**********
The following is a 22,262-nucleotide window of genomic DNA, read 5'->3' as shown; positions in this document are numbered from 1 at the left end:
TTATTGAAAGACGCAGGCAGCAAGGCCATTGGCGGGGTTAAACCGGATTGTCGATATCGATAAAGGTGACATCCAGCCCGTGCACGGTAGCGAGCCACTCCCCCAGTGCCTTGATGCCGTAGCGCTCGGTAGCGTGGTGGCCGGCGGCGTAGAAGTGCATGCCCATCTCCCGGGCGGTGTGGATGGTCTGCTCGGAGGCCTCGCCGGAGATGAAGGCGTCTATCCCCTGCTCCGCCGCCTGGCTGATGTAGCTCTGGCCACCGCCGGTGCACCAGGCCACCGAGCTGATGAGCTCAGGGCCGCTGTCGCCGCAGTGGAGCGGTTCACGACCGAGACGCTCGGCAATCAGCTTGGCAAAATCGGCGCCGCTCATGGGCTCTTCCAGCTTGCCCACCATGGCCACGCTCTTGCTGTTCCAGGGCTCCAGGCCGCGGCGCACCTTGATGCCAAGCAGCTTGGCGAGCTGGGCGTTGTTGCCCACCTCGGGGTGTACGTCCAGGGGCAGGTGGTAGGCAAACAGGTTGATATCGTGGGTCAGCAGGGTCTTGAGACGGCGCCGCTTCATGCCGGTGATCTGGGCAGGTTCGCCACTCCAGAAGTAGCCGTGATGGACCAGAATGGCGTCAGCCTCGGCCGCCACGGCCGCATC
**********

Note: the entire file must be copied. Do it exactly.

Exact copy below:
The following is a 22,262-nucleotide window of genomic DNA, read 5'->3' as shown; positions in this document are numbered from 1 at the left end:
TTATTGAAAGACGCAGGCAGCAAGGCCATTGGCGGGGTTAAACCGGATTGTCGATATCGATAAAGGTGACATCCAGCCCGTGCACGGTAGCGAGCCACTCCCCCAGTGCCTTGATGCCGTAGCGCTCGGTAGCGTGGTGGCCGGCGGCGTAGAAGTGCATGCCCATCTCCCGGGCGGTGTGGATGGTCTGCTCGGAGGCCTCGCCGGAGATGAAGGCGTCTATCCCCTGCTCCGCCGCCTGGCTGATGTAGCTCTGGCCACCGCCGGTGCACCAGGCCACCGAGCTGATGAGCTCAGGGCCGCTGTCGCCGCAGTGGAGCGGTTCACGACCGAGACGCTCGGCAATCAGCTTGGCAAAATCGGCGCCGCTCATGGGCTCTTCCAGCTTGCCCACCATGGCCACGCTCTTGCTGTTCCAGGGCTCCAGGCCGCGGCGCACCTTGATGCCAAGCAGCTTGGCGAGCTGGGCGTTGTTGCCCACCTCGGGGTGTACGTCCAGGGGCAGGTGGTAGGCAAACAGGTTGATATCGTGGGTCAGCAGGGTCTTGAGACGGCGCCGCTTCATGCCGGTGATCTGGGCAGGTTCGCCACTCCAGAAGTAGCCGTGATGGACCAGAATGGCGTCAGCCTCGGCCGCCACGGCCGCATC